If you don't maintain your computer system, it can decrease customer service, margins and inventory profitability.
Some electrical wholesalers have spent a fortune on new computer systems only to discover months later that business performance got worse, not better — or at best, didn't increase. Other wholesalers have been using the same systems for many years, but still aren't getting the numbers they want, and wonder why. This article looks at several areas where mistakes and omissions are depressing customer service and profits.
Distributors that have recently set up new systems and never changed the matrix settings from in the old systems are leaving money on the table. And wholesalers with older systems that don't regularly review and revise matrix settings are also losing out on profits.
Even the largest customers should not be given the largest discount or smallest markup on all items they buy. Almost as bad for profits is giving the best deal on all the products in a family or grouping. A price should depend on several factors, including the “real percentage gross margin” for an item and customer. Real percentage gross margin is the traditional percentage gross margin adjusted for costs of doing business (such as free or subsidized delivery). Fine-tuning matrix pricing can increase gross margin revenue, which should be the growth objective, not increased sales.
When data-entry errors affect customer returns or exchanges, they can impact inventory levels and the customer-service level for the items in question. That's why it's so important to install procedures and controls to minimize those data-entry mistakes, and to detect and correct them before they affect inventory data. Doing this will help improve your inventory levels.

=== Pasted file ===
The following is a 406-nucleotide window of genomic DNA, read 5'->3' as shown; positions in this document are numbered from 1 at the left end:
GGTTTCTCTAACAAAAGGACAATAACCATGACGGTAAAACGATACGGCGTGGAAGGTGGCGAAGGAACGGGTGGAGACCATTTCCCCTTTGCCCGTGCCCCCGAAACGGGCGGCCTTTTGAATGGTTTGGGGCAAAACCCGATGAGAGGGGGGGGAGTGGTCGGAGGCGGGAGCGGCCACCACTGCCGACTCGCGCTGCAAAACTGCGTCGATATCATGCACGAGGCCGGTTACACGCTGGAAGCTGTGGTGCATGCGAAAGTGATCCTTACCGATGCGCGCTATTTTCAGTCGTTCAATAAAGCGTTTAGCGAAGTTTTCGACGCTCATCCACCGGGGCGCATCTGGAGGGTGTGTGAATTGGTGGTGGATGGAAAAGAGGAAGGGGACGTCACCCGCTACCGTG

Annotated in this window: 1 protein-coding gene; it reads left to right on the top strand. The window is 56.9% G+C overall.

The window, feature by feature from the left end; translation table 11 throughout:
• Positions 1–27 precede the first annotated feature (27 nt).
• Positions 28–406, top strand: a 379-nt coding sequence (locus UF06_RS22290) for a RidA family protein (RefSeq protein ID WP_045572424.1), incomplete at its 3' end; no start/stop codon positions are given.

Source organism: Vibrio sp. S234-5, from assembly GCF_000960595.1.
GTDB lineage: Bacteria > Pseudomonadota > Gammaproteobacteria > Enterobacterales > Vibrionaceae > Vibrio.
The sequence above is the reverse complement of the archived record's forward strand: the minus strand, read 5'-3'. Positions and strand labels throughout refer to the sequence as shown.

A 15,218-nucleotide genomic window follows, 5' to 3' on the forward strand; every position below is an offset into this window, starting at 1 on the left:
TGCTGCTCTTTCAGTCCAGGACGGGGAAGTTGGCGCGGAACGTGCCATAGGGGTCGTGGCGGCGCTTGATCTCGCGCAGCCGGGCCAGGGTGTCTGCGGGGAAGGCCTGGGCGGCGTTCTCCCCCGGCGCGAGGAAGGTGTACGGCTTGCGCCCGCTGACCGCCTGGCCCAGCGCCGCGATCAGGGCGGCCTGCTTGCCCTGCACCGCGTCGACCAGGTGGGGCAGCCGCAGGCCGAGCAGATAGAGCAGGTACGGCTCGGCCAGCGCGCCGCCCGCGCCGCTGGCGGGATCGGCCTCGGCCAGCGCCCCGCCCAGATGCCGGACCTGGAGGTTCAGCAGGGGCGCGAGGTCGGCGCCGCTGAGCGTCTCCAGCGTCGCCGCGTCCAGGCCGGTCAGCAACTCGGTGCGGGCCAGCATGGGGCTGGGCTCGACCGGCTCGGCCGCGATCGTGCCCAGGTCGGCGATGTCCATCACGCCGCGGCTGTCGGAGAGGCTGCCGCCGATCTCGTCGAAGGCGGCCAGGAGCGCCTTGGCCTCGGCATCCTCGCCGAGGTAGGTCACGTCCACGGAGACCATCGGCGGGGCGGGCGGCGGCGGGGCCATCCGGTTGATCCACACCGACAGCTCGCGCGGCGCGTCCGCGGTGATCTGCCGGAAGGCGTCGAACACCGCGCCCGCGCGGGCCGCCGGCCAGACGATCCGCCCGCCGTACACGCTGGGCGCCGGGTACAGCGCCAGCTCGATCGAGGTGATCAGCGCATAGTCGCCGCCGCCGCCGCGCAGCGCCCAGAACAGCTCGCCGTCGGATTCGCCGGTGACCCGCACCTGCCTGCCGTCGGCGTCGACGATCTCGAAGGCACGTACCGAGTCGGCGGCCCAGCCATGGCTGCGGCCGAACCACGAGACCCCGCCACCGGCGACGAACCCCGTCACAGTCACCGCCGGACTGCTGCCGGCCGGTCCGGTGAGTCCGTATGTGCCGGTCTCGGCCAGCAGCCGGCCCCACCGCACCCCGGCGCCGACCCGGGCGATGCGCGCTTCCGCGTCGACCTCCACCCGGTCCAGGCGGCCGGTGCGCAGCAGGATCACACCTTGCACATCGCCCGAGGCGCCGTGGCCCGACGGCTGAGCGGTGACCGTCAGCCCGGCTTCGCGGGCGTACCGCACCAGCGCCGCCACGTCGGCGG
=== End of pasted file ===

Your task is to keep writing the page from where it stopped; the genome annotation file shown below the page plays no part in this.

Other mistakes that impact inventory include accepting vendor deals without calculating the financial impact of the deal or its impact on warehouse operations and not maintaining various system parameters that affect the accuracy of system calculations, such as forecasts. Other important system parameters to maintain are those that determine whether the system should even make a calculation. For instance, estimated order quantity (EOQ) should not be used for some items. Key parameters should be reviewed and revised quarterly — especially those that affect all items or all vendors.
One important task that many users neglect or don't know about is reviewing the sales data the system will use to calculate purchasing requirements. Even though most systems filter some data oddities, no system can clean up all distortions in data.
Warehouse errors such as incorrectly entering a substitution can have more impact on inventory (via automatic purchasing functions) and customer service than front-office errors. Procedures and controls are needed in the warehouse to minimize product-related errors such as putting a received item in a wrong slot. But unlike the office, this is a place where advanced technology can be used to drastically reduce the level of errors.
Dick Friedman is president of General Business Consultants, Wilmette, Ill., an expert on information technology for electrical wholesalers, and a certified management consultant. He does not sell distribution software systems. He has developed unique ways for using systems to increase customer service, revenue and warehouse productivity and reduce warehouse errors (including statistical and behavioral formulas). For a free consultation, call 847-256-3260, send an e-mail to dick@GenBusCon.com, or visit www.GenBusCon.com for more information.